Criteria For Diagnosing Diabetes - Topic Overview

Criteria For Diagnosing Diabetes - Topic Overview

To be diagnosed with diabetes, you must meet one of the following criteria:1 Have symptoms of diabetes (increased thirst, increased urination, and unexplained weight loss) and a blood sugar level equal to or greater than 200 milligrams per deciliter (mg/dL). The blood sugar test is done at any time, without regard for when you last ate (random plasma glucose test or random blood sugar test). Have a fasting blood sugar level that is equal to or greater than 126 mg/dL. A fasting blood sugar test (fasting plasma glucose) is done after not eating or drinking anything but water for 8 hours. Have a 2-hour oral glucose tolerance test (OGTT) result that is equal to or greater than 200 mg/dL. An OGTT is most commonly done to check for diabetes that occurs with pregnancy (gestational diabetes). Have a hemoglobin A1c that is 6.5% or higher. Your doctor may repeat the test to confirm the diagnosis of diabetes. If the results of your fasting blood sugar test are between 100 mg/dL and 125 mg/dL, your OGTT result is between 140 to 199 mg/dL (2 hours after the beginning of the test), or your hemoglobin A1c is 5.7% to 6.4%, you have prediabetes. This means that your blood sugar is above normal but not high enough to be diabetes. Discuss with your doctor how often you need to be tested.1 Continue reading >>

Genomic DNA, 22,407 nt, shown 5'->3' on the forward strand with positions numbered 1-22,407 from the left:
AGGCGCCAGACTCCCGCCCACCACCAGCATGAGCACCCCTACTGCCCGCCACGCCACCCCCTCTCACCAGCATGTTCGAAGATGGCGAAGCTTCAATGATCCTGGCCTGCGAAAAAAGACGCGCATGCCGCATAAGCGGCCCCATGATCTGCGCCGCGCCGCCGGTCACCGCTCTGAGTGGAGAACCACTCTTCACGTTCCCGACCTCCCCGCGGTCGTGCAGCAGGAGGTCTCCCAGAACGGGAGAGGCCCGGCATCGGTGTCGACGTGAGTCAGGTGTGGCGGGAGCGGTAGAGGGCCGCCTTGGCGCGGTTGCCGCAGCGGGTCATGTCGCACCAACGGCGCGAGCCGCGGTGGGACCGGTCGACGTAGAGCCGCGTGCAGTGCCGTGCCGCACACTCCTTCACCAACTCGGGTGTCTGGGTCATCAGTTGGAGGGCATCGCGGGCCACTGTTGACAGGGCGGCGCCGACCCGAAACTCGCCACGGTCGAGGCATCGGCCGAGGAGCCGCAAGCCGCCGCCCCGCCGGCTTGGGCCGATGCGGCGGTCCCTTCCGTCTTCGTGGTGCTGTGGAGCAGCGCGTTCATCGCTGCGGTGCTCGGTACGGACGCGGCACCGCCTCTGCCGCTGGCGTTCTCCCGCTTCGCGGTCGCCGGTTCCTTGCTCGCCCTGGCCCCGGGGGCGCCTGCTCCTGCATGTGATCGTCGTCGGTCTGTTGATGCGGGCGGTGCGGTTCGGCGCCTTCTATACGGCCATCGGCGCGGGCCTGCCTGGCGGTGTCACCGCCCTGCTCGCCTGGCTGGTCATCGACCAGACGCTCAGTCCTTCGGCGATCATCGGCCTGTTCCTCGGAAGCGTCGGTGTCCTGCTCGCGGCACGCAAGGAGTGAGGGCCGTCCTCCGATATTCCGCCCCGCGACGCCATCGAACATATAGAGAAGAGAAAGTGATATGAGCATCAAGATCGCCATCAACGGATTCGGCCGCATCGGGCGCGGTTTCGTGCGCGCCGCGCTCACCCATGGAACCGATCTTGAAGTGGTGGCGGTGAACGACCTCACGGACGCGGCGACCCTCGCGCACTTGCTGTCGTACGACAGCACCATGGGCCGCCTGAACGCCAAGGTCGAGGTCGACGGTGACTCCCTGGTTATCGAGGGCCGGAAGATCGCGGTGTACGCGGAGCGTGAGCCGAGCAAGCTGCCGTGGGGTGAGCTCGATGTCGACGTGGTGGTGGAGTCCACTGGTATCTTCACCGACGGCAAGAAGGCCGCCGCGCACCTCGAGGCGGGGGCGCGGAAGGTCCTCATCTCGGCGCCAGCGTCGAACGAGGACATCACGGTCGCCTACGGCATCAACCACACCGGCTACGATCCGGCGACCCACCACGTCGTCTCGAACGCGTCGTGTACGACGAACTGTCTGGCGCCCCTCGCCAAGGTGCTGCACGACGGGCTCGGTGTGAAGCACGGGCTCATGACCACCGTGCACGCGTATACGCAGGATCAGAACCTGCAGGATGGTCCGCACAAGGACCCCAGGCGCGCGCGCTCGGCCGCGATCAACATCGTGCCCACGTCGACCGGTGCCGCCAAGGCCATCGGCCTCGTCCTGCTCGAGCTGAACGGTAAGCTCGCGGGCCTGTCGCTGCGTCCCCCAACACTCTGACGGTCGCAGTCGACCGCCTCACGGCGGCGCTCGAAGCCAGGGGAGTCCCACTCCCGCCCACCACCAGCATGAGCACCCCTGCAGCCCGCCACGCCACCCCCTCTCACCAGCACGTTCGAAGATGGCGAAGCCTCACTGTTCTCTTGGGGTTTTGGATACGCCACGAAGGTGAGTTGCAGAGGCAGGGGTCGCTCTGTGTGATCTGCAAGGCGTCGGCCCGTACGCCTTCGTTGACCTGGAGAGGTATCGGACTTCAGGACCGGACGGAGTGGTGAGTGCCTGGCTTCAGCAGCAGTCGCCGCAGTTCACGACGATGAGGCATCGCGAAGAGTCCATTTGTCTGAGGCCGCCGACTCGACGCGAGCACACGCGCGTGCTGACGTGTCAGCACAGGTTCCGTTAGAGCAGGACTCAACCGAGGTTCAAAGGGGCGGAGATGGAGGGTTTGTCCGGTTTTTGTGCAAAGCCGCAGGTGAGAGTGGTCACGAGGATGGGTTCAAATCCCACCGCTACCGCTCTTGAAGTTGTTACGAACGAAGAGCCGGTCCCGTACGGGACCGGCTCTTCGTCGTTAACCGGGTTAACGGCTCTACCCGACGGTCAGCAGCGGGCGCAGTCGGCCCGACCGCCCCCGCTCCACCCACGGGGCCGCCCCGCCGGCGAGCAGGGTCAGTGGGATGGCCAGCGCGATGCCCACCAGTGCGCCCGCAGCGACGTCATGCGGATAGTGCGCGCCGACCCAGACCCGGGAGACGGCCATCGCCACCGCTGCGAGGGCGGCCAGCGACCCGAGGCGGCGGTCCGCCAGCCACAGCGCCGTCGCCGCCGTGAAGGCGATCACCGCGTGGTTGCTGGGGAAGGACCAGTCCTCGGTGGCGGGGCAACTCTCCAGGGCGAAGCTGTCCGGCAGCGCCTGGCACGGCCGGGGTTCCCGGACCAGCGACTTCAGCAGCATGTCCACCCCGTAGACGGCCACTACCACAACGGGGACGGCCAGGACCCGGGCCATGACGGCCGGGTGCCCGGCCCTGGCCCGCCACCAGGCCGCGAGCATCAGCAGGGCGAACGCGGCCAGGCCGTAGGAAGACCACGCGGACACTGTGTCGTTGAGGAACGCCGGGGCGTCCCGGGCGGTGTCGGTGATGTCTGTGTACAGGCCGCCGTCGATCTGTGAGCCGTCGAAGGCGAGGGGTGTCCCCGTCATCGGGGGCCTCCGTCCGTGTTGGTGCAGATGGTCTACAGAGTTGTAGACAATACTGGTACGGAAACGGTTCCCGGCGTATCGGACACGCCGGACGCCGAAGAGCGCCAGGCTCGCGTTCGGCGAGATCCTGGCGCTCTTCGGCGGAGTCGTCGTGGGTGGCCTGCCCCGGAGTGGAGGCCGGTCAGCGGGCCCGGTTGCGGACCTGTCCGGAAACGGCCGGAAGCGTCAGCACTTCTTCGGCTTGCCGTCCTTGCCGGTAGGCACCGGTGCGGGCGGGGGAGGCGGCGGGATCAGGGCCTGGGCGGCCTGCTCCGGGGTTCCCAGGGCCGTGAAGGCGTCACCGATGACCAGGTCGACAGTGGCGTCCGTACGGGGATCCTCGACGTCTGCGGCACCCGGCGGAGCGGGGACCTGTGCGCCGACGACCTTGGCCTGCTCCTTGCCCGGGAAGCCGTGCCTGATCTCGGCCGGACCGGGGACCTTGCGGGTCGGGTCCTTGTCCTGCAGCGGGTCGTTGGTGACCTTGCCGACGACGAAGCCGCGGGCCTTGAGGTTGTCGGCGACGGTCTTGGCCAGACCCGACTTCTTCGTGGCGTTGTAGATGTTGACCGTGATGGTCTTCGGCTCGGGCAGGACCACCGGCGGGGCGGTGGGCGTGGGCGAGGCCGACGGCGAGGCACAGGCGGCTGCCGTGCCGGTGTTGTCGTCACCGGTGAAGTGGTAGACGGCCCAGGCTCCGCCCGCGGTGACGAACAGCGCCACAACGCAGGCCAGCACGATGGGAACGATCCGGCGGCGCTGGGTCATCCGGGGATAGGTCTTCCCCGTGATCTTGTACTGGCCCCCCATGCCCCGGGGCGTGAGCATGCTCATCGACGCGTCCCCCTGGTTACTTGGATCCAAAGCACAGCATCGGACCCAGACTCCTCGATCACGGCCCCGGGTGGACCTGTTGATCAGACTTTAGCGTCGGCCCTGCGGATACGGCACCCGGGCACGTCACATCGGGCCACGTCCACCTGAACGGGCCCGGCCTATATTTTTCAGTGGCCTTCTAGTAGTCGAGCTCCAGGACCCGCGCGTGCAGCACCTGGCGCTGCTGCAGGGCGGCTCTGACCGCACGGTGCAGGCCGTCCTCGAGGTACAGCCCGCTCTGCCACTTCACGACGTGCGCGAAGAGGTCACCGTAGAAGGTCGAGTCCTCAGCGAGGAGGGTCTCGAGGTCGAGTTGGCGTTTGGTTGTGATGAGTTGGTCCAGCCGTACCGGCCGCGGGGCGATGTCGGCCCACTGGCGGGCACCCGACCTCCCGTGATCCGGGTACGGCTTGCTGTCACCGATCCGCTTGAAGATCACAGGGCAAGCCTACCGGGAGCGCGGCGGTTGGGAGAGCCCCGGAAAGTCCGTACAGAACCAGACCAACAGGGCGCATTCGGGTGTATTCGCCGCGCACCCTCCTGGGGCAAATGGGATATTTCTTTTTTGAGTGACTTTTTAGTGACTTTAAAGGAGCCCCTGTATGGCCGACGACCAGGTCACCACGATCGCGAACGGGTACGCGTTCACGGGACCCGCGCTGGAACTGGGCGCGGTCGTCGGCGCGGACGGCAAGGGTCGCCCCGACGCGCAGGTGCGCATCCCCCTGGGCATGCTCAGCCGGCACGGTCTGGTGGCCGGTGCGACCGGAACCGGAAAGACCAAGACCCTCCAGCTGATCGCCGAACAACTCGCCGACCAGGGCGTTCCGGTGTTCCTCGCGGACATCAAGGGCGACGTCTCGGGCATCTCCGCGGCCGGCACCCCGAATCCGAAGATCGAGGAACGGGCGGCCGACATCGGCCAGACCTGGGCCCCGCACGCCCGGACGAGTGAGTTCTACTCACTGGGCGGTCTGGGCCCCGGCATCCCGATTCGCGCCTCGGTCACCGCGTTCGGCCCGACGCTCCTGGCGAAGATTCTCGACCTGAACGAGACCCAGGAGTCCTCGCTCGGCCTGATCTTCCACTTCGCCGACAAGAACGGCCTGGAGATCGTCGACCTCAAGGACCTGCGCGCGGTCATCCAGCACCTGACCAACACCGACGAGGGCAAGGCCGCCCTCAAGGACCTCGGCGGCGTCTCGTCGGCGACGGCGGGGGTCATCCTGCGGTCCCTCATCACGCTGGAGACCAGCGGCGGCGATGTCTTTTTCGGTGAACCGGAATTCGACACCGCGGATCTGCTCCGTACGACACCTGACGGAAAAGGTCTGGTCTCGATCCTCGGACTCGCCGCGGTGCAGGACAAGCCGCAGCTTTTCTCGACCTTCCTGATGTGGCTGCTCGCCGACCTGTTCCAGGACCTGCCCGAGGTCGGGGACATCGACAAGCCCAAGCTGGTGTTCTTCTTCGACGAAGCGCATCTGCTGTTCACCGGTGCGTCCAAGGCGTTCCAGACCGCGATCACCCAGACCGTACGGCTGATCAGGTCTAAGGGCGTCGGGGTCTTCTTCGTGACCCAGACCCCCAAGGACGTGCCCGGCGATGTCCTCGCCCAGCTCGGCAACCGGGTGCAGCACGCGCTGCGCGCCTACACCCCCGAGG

Screening And Diagnosis Of Gestational Diabetes Mellitus

Screening And Diagnosis Of Gestational Diabetes Mellitus